Now this paper is being published in Mobilities journal, I’m posting my ‘Accepted Author version’ here. Definitive version on the journal website shortly (link TBA).
This paper discusses how dominant policy paradigms promote a ‘utility’ model of transport, prioritising the destruction of distance and the minimisation of time spent travelling. It suggests that within low-cycling countries, this framing has reinforced the policy marginalisation of cycling, which is cast as having problematic associations with leisure and pleasure. Hence, while the multiple benefits of cycling might seem to mandate policy support, these benefits (including health and equity impacts) seem tainted by association with cycling’s non-transport connotations. The paper analyses interview data from the ESRC Cycling Cultures project to explore how cyclists and cycling stakeholders negotiate the landscape of ‘utility cycling’. It examines how people appeal to a ‘utility narrative’, while often simultaneously appealing to considerations that apparently contradict it. Conclusions for cycling and broader transport policy are drawn.
Cycling, Rational Choice, Leisure, Marginalisation, Transportation, Utility
A Matter of Utility? Rationalising cycling, cycling rationalities
This paper explores the place of cycling in ‘speedy times’, showing how cyclists and those who promote cycling seek to rationalise it as a ‘matter of utility’. It argues that given cycling’s marginalisation in the UK, this dominant framing is experienced as problematic, because it makes cycling (and cyclists) prove assumptions that are assumed (yet also tenuous) for motorised modes. Cyclists, within this framing, often appear as inherently irrational, difficult, hard to collect data on, and so on. This creates a vicious circle where cycling remains under-researched and, in consequence, often continues to be excluded from transport models, leading to a continued policy exclusion.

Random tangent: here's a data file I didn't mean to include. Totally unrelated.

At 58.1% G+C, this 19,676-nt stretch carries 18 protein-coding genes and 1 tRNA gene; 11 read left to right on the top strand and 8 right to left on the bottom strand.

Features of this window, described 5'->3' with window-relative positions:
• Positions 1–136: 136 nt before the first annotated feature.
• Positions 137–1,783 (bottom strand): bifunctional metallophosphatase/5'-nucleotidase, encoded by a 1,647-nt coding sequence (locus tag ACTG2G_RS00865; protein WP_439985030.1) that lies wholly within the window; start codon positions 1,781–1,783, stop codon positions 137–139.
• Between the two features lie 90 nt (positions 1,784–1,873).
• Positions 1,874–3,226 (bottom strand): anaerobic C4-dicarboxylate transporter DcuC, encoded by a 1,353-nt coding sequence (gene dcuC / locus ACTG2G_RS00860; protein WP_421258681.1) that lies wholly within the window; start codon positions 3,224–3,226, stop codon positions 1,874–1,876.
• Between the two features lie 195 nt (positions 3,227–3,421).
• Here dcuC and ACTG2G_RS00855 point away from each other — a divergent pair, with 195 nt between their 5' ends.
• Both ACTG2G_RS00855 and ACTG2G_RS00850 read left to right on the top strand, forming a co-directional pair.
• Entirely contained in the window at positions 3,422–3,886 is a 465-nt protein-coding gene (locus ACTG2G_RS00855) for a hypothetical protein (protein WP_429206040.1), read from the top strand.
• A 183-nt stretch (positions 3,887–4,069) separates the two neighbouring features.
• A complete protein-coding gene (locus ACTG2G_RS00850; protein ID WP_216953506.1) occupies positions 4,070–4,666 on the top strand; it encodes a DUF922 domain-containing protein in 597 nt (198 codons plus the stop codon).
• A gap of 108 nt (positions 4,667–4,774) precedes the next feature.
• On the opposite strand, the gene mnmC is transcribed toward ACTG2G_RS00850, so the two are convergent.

The article begins by exploring how the ability to move fast is linked to power and privilege, discussing this in relation to the valuation of travel time. I argue that current transport policy and planning discourses continue to prioritise productivity and privilege, despite the growth of internal critiques. The article considers how cycling has been positioned within such discourses, characterising a shift from speaking of ‘childhood pleasures’ to ‘hardened commuters’. Here I show how these discourses have changed in an attempt to re-prioritise cycling, by casting it as the choice of the commuter, rather than as child’s play. However, this shift has itself produced new forms of marginalisation.
The paper builds on these ideas in analysing relevant findings from data collected as part of the ESRC-funded Cycling Cultures research project. This involved interviews with cyclists and stakeholders in four English urban areas. I explore (a) ways in which interviewees seek to define cycling in relation to ‘utility’ and (b) discursive and practical tensions that this produces, from the struggle to monetise health benefits, to pressures to wear particular styles of clothing and not to be seen socialising. The data indicate the problems and contradictions inherent in the ‘utility cycling’ model, when promoted within a low-cycling country such as England. The article concludes by suggesting broader implications for transport planning.
Valuing mobilities in a mass motorised world
Many social theorists have characterised contemporary societies as an age of speed. This is often associated with power, control, and new forms of inequality. Virilio (1986: 142) speaks of ‘the extermination of space as the field of freedom of political action’, arguing that rising speeds are not inimical to greater state control, but necessitate and increase it. In fact, high speeds make control easier. People moving on foot in urban streets remain harder to control than those using aeroplanes, who must pass through multiple control systems. The use of automobile licence plates and Automatic Number Plate Recognition Technologies (ANPR) also enables a regime of control, albeit more limited and contested[i].